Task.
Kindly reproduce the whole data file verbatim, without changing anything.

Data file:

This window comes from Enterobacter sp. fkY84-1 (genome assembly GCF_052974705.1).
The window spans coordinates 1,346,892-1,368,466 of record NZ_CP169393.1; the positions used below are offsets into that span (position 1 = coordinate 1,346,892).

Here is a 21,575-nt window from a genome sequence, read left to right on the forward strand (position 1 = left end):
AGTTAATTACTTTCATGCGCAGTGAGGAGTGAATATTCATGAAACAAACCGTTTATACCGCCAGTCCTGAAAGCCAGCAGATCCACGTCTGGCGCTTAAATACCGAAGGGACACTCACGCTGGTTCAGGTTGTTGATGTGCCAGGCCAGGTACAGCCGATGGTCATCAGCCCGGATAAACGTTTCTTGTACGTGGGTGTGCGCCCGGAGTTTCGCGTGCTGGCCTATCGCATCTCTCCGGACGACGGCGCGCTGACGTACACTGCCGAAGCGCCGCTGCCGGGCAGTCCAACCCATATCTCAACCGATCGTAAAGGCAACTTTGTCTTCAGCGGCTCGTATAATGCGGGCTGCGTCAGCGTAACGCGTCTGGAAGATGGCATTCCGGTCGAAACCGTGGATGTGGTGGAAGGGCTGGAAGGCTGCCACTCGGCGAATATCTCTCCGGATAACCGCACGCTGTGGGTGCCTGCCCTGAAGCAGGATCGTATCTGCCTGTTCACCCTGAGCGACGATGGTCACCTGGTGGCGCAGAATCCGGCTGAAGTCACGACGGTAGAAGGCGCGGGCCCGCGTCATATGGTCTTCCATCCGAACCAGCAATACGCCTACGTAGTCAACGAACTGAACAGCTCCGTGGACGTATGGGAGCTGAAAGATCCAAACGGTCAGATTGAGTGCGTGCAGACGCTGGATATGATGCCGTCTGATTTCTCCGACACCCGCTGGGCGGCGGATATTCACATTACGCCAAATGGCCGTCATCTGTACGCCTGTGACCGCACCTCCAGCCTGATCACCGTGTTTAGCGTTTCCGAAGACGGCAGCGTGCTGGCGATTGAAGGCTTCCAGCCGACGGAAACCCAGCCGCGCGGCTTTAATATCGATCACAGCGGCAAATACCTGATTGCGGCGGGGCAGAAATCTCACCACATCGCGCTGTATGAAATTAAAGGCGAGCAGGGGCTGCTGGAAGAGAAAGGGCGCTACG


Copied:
This window comes from Enterobacter sp. fkY84-1 (genome assembly GCF_052974705.1).
The window spans coordinates 1,346,892-1,368,466 of record NZ_CP169393.1; the positions used below are offsets into that span (position 1 = coordinate 1,346,892).

Here is a 21,575-nt window from a genome sequence, read left to right on the forward strand (position 1 = left end):
AGTTAATTACTTTCATGCGCAGTGAGGAGTGAATATTCATGAAACAAACCGTTTATACCGCCAGTCCTGAAAGCCAGCAGATCCACGTCTGGCGCTTAAATACCGAAGGGACACTCACGCTGGTTCAGGTTGTTGATGTGCCAGGCCAGGTACAGCCGATGGTCATCAGCCCGGATAAACGTTTCTTGTACGTGGGTGTGCGCCCGGAGTTTCGCGTGCTGGCCTATCGCATCTCTCCGGACGACGGCGCGCTGACGTACACTGCCGAAGCGCCGCTGCCGGGCAGTCCAACCCATATCTCAACCGATCGTAAAGGCAACTTTGTCTTCAGCGGCTCGTATAATGCGGGCTGCGTCAGCGTAACGCGTCTGGAAGATGGCATTCCGGTCGAAACCGTGGATGTGGTGGAAGGGCTGGAAGGCTGCCACTCGGCGAATATCTCTCCGGATAACCGCACGCTGTGGGTGCCTGCCCTGAAGCAGGATCGTATCTGCCTGTTCACCCTGAGCGACGATGGTCACCTGGTGGCGCAGAATCCGGCTGAAGTCACGACGGTAGAAGGCGCGGGCCCGCGTCATATGGTCTTCCATCCGAACCAGCAATACGCCTACGTAGTCAACGAACTGAACAGCTCCGTGGACGTATGGGAGCTGAAAGATCCAAACGGTCAGATTGAGTGCGTGCAGACGCTGGATATGATGCCGTCTGATTTCTCCGACACCCGCTGGGCGGCGGATATTCACATTACGCCAAATGGCCGTCATCTGTACGCCTGTGACCGCACCTCCAGCCTGATCACCGTGTTTAGCGTTTCCGAAGACGGCAGCGTGCTGGCGATTGAAGGCTTCCAGCCGACGGAAACCCAGCCGCGCGGCTTTAATATCGATCACAGCGGCAAATACCTGATTGCGGCGGGGCAGAAATCTCACCACATCGCGCTGTATGAAATTAAAGGCGAGCAGGGGCTGCTGGAAGAGAAAGGGCGCTACG